According to an article in the Orange County Journal:
Costa Mesa-based EZ Lube quick-service auto maintenance has sold all 72 Southern California locations to the largest franchisee for Valvoline Instant Oil Change.
The names on the EZ Lube locations will be changed to Valvoline over the next six months, according to the franchisee, Henley Enterprises based in Massachusetts. Terms of the all-cash deal were not disclosed.
EZ Lube filed for bankruptcy reorganization in 2008 and emerged in November 2009. Sales were $75 million in 2010. Since bankruptcy it has been owned by private equity firms led by Goldman Sachs.
Henley was formed in 1989 to operate one of the first franchised Valvoline Instant Oil Change facilities in Somerville, Mass. It now has 196 locations and 1,800 employees in 12 states. Valvoline is a brand of Ashland Inc. in Kentucky.
The EZ Lube purchase is Henleys first move into California, which has more licensed drivers than any other state.
“EZ Lube was the largest independent oil change chain in the United States; it was a great opportunity said Don Smith, Henley co-founder and chief executive officer. “The Southern California market is a great one to get into in terms of automotive services. People here love their cars.”
Valvoline is known for its “stay-in-your-car” preventative maintenance services including oil changes, tire rotation, wiper blade and light bulb replacement and air conditioning service.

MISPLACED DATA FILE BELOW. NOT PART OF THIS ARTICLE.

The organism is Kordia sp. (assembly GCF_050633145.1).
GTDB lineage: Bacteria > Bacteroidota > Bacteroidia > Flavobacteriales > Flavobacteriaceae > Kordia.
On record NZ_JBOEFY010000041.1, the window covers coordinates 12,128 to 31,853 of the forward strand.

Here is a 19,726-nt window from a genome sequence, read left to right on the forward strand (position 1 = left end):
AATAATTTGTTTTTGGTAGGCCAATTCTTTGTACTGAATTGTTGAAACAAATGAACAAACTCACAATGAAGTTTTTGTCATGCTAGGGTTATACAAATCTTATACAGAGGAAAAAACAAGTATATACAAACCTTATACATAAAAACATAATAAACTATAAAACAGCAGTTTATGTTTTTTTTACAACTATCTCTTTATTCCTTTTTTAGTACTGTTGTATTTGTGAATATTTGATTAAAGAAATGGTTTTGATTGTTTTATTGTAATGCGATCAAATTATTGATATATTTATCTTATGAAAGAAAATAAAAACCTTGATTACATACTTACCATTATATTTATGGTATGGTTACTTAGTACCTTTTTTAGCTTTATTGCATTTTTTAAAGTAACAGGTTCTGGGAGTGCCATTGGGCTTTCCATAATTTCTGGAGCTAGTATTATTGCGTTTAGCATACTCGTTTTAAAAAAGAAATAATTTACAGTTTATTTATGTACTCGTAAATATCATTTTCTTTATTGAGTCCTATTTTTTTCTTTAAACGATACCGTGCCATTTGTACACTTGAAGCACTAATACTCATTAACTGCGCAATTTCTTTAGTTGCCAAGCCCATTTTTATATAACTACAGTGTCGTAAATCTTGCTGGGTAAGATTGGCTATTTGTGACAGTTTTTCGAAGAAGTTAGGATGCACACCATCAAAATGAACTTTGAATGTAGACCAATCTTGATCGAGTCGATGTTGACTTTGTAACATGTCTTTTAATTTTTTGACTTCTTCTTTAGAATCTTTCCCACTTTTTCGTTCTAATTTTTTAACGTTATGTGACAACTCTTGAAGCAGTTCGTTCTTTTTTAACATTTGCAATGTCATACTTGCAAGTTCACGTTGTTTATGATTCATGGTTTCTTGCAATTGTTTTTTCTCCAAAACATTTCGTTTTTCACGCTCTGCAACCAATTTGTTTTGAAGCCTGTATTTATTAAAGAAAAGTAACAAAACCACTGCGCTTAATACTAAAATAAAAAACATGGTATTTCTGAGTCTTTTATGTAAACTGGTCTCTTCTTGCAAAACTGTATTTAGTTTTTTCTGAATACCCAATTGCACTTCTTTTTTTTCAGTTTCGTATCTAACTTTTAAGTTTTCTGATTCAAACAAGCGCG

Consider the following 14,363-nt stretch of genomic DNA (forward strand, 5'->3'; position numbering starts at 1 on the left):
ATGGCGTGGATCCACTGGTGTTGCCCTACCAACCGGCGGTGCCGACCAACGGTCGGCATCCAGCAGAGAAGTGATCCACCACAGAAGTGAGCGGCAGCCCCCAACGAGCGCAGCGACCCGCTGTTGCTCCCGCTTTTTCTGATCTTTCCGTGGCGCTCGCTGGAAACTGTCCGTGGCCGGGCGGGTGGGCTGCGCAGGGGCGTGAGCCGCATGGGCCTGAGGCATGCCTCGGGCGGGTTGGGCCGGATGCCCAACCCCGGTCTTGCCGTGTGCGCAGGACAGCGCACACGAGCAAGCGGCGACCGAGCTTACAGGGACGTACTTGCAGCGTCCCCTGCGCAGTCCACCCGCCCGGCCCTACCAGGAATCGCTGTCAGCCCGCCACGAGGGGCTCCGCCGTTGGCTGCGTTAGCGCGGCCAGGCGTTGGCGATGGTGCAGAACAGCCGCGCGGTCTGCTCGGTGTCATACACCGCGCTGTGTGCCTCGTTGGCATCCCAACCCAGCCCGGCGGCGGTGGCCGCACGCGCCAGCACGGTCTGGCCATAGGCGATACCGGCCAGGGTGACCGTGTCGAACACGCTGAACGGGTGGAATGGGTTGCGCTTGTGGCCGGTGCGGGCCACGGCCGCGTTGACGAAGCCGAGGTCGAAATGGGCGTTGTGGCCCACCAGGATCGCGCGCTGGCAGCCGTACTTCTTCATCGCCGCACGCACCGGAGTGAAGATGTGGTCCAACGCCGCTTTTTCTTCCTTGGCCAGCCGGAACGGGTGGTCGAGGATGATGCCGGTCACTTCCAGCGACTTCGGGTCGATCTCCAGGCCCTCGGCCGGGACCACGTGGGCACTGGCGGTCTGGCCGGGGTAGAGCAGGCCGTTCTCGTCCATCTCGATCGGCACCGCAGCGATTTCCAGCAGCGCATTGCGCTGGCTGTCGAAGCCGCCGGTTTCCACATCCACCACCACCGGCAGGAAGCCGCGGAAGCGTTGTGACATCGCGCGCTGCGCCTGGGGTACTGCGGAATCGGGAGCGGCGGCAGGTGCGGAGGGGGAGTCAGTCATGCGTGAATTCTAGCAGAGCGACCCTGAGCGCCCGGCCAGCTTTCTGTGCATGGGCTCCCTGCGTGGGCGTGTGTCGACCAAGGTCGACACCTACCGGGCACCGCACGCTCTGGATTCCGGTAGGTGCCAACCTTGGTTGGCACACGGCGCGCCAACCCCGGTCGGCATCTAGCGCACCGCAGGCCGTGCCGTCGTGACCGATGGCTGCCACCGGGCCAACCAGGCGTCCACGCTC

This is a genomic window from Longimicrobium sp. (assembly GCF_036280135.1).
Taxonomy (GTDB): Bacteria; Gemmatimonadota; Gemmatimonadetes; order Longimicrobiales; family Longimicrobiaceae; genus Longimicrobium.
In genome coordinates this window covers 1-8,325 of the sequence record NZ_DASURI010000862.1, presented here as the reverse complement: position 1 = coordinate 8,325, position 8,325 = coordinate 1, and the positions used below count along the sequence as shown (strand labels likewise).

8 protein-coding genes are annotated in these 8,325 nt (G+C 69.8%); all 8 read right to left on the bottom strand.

“We limit the amount of time customers are in our premises,” Smith said. “They can watch the process going on around them. We have more of system than EZ Lube had. We think we can increase car counts significantly at each location.”
That process will eventually lead Henley to increase staffing at some of the former EZ Lube locations, he said.
“In five years I think we will double our presence in Southern California,” he added.
EZ Lube in December 2007, agreed to pay $5 million to settle a fraud case brought by the Orange County District Attorneys Office. The countys complaint alleged that the repair shops defrauded motorists into paying for unneeded or unfinished repairs.
The company paid $3 million but then declared bankruptcy in December 2008, according to Deputy District Attorney Michelle Cipolletti.
Prosecutors sought to recover the unpaid $2 million from EZ Lubes former president and chief operating officer because they had personally guaranteed the funds, Cipolletti said. Instead of paying, the two men sued the District Attorneys office. That case was dismissed in 2009.
“That was far enough in the past that they have gotten over that negative reputation. The new management had done a great job of getting away from that past,” Smith said. “Changing the name to Valvoline can only help that.”